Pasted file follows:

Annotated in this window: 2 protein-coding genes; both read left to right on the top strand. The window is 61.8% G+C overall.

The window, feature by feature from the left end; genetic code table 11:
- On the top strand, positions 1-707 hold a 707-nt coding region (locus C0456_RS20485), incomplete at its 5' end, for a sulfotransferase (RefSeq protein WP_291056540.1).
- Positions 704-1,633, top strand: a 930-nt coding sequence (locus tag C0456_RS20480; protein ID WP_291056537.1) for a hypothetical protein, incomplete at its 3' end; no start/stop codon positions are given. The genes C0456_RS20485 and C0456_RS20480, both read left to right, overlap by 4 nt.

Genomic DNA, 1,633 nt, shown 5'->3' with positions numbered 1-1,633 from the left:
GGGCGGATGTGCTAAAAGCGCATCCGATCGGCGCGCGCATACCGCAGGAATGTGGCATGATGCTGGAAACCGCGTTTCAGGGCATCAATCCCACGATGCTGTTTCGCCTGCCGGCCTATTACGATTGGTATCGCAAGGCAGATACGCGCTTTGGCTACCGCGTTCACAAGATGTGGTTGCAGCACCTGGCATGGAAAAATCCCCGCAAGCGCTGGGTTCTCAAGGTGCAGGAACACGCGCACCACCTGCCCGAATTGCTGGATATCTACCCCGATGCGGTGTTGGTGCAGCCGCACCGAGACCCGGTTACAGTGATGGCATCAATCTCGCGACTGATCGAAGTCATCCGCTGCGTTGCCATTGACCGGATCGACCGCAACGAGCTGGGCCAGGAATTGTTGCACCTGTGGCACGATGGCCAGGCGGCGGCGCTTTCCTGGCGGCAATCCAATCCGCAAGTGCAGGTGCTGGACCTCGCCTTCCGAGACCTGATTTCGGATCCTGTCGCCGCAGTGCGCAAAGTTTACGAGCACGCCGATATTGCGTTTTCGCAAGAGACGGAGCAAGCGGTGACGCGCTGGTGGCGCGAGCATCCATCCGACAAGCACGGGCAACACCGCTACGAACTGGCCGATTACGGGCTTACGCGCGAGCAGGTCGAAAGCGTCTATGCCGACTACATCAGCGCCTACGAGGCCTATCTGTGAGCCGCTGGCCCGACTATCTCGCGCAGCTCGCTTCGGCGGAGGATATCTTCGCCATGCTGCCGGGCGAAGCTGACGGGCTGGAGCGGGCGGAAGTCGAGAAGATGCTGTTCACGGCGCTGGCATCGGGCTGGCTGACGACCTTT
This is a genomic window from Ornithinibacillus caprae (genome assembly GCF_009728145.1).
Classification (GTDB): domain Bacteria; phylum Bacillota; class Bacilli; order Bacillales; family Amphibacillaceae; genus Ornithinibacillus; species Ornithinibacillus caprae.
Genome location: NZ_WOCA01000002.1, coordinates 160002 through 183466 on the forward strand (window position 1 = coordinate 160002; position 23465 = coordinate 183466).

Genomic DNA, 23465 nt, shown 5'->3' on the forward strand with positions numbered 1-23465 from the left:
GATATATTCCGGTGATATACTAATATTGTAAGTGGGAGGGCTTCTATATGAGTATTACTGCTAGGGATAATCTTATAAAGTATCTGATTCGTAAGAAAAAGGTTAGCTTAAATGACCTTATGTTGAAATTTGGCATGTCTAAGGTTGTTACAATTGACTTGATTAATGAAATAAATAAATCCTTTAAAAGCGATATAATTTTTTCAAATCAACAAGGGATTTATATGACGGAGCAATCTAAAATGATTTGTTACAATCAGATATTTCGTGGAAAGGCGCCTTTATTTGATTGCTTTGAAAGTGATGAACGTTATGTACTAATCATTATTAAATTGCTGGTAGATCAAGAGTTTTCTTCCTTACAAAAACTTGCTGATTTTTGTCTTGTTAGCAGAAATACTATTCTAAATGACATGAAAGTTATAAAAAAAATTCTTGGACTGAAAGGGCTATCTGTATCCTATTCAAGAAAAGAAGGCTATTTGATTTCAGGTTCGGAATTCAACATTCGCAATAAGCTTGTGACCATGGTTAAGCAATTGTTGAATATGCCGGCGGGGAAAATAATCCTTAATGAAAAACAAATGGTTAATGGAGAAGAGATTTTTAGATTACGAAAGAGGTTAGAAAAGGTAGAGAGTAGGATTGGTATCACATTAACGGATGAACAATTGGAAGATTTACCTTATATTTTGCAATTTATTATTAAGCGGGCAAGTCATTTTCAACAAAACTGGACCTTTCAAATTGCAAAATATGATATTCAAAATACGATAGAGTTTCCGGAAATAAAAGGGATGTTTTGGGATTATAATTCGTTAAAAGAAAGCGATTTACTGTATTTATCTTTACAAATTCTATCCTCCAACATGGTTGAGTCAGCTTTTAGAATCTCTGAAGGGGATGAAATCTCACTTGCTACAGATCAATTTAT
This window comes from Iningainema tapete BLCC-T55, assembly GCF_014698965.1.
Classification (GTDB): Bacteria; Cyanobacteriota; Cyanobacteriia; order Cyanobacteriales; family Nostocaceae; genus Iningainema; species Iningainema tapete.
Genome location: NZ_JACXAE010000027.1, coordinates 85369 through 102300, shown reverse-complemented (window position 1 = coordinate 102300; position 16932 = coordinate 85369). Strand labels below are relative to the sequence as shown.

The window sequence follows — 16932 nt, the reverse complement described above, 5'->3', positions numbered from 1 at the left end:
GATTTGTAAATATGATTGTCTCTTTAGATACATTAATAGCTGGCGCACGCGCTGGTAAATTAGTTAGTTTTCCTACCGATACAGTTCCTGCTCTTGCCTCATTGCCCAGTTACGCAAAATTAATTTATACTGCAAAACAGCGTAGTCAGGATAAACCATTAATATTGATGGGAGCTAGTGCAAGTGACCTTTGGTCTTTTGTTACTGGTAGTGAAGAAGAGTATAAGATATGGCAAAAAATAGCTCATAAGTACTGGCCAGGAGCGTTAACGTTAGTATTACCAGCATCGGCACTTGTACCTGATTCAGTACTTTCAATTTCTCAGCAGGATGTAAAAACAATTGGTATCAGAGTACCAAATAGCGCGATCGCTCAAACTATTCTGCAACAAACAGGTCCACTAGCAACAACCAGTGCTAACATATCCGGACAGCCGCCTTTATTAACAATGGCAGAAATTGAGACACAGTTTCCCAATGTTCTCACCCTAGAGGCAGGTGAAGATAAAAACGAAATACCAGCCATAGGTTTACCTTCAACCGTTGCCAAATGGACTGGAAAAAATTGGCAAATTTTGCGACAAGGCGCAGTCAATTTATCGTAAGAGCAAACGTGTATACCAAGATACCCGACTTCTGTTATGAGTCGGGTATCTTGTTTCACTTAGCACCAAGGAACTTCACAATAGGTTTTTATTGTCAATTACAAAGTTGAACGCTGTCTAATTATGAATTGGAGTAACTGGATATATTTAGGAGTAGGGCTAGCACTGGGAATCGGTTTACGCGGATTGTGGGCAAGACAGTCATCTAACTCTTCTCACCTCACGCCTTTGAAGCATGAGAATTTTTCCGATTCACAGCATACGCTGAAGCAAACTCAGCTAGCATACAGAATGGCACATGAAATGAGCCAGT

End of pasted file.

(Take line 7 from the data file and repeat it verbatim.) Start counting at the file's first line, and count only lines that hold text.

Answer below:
This is a genomic window from Ornithinibacillus caprae (genome assembly GCF_009728145.1).